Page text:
When Jeffrey Edmonds was first exposed to ballet a few years ago, he told his mother it was "a sissy job." Nobody, he added, would get him to wear leotards and tights.
He still will not wear the leotard or tights, but today Edmonds, 14, is one of the stars in the Peace Lutheran Dance Company, a group of young black dancers from Maryland and the District. The Director, teacher and choreographer who has turned Edmonds and his friends on to dance is Adrienne Chalmers, 23, a nursing and dance major at Howard University.
The company began four years ago when Chalmers decided that children near Peace Lutheran Church, located in Northeast Washington near the Prince George's County line, needed something to do on Saturday afternoons. p
That first year, 15 children came. This year, Chalmers had 70 students from Maryland and the District and a waiting list of 45. The company, with 22 dancers ranging in age from 6 to 18, represents the best dancers from the class.
The company performs throughout the area, sometimes as often as three times a week. During the mayoral campaign last fall, the company had a nonpartisan tour performing for all three candidates, Walter Washington, Marion Barry and Sterling Tucker.
Next month, the company will make its television debut on "stuff," a local program produced by Channel 4.
Its director says she is as surprised as anyone by the rapid growth of the company and the dance class.
"It's like a dream," said Chalmers, who had thought she was headed for a career as a pediatrician. "If you'd asked me a few months ago what I was most interested in, I'd probably have said medicine. But so much has happened that it's turned me around and turned the kids around. I have to sit back and assess what's happening."
On Sunday, the D.C. Civic Association will honor Chalmers, who lives in the District, for outstanding community service through her work with the dancers.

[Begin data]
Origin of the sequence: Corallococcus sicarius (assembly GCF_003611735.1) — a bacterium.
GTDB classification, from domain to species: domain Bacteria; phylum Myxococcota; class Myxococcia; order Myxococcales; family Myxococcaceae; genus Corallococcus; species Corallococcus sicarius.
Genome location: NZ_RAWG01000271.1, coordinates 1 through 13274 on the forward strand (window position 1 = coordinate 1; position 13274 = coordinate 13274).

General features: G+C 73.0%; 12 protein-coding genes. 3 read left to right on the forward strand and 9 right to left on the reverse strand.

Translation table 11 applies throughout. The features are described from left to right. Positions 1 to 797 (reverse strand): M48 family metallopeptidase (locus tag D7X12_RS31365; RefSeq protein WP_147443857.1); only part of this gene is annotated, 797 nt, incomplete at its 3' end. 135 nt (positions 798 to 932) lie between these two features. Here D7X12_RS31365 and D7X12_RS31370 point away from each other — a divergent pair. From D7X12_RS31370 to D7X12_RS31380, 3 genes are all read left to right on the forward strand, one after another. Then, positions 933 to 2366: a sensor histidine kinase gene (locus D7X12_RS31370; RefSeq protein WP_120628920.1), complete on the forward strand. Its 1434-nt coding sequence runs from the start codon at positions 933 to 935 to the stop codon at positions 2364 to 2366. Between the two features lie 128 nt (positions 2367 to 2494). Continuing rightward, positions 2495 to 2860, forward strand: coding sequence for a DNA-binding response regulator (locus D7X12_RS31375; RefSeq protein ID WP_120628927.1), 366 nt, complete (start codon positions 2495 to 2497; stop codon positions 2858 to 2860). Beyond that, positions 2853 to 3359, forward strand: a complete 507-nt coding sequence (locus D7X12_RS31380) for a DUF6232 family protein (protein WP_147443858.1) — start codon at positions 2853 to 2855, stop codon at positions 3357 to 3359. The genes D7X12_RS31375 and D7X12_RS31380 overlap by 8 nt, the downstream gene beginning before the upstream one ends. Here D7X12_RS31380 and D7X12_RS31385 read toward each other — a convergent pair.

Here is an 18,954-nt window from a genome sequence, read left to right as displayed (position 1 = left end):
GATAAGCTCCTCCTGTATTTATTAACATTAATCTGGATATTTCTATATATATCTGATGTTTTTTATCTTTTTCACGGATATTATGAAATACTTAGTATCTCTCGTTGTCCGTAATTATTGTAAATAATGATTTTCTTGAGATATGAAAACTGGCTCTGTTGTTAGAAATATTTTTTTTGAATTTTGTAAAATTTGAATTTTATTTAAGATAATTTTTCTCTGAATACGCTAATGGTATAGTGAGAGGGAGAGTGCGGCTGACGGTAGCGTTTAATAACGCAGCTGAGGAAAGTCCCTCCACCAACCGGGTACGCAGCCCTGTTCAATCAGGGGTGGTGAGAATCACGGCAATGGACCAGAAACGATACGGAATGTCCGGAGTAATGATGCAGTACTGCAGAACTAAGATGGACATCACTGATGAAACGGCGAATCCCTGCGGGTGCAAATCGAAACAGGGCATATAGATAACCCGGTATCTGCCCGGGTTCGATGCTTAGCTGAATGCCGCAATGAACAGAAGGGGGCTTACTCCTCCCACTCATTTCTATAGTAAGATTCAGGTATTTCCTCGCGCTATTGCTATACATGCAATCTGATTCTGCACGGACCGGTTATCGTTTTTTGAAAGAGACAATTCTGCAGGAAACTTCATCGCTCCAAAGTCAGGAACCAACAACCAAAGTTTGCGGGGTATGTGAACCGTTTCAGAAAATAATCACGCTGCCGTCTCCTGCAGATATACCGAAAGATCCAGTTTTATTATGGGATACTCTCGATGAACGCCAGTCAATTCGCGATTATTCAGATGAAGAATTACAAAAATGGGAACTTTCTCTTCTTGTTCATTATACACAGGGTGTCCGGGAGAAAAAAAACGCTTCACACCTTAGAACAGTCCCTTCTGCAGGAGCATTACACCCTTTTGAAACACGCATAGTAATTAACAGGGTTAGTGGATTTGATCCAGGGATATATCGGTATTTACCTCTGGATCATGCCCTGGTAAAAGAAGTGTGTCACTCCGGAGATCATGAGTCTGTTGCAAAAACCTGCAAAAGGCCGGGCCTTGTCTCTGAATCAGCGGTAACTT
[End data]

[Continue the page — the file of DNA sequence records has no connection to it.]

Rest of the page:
Listening to the easy exchange between Chalmers and her students, one begins to understand part of the reason for her success. Although Edmonds said he never thought he would dance himself, he could not resist the challenge Chalmers put before him.
"I kept on going and seeing what Adrienne was up to," Edmonds said, "And she would tell me I could do better, that I was acting like I had no movement in my body and I wasn't lifting. When recital time came, I want to show her who could do what."
"That was a little psychology," laughed Chalmers. "I knew he could do those things, but I told him he couldn't."
"The company's other male dancer, Maurice Gordon, 16, had planned to dance in one recital and quit.
"She sort of tricked me," he explained with a smile. "She said, I need you just this one time as a replacement, and there would be just one more time and then one more time."
Chalmers and her students agree that she is strict and demanding. As 9-year-old Cheryl Wesley, of District Heights, Md., put it, "She expects us to be perfect."
"I'm more serious now than when I started, said Chalmers. "I want them to be paid for their dancing one day, even if it's only a little, because then they'll be on their way. But i tell them the public won't want to pay if the dancing is not right."
The dancers also speak of a sense of accomplishment.
"We look around and see most of the colored children our age in jail or in some kind of trouble," said 15-year-old Sherry Huggins, of the District, who has studied with Chalmers for three years. "adrienne makes us feel we can do more than get into trouble."
Chalmers fosters a family atmosphere in her class. There is a lot of good-natured teasing between the dancers and with their teacher. If someone is having difficulties that cannot be handled during class, Chalmers usually calls the student later to talk things over. And the problems are not always related to dance.
"I have a lot of personality changes to work with," said Chalmers. "I love kids, I really do, and I'm like a counselor, a sister, a teacher and a nurse. Anybody that has a problem knows he can come to me."
With one assistant, Chalmers teaches all 70 students during a three-hour class on Saturday afternoons at Peace Lutheran Church. The students are divided into groups, each headed by a dance captain, who is one of the best dancers. They learn a variety of styles, including jazz, modern, tap and ballet. The choregraphy for the annual dance class recital and company performances is done by Chalmers.
Chalmers admits that she doesn't know where she gets her ideas. "Ideas just come," she said. "I start moving and stumble on to steps. Sometimes I go to bed and I dream about steps."
For several years, dance and medicine have vied for Chalmers' time. This summer, she worked as a child care technician at Children's Hospital. Before going on the late night shift at the hospital, she often would appear with the Bronze Movement, an adult dance company she and another woman recently formed. This year she will complete her double major in dance and nursing at Howard University.
Now, Chalmers said, "i'm torn. Half of me wants to be a pediatrician and half of me wants to do the other. A lot of people would be hurt if I gave up the dancing. Maybe I should keep this while it's going good."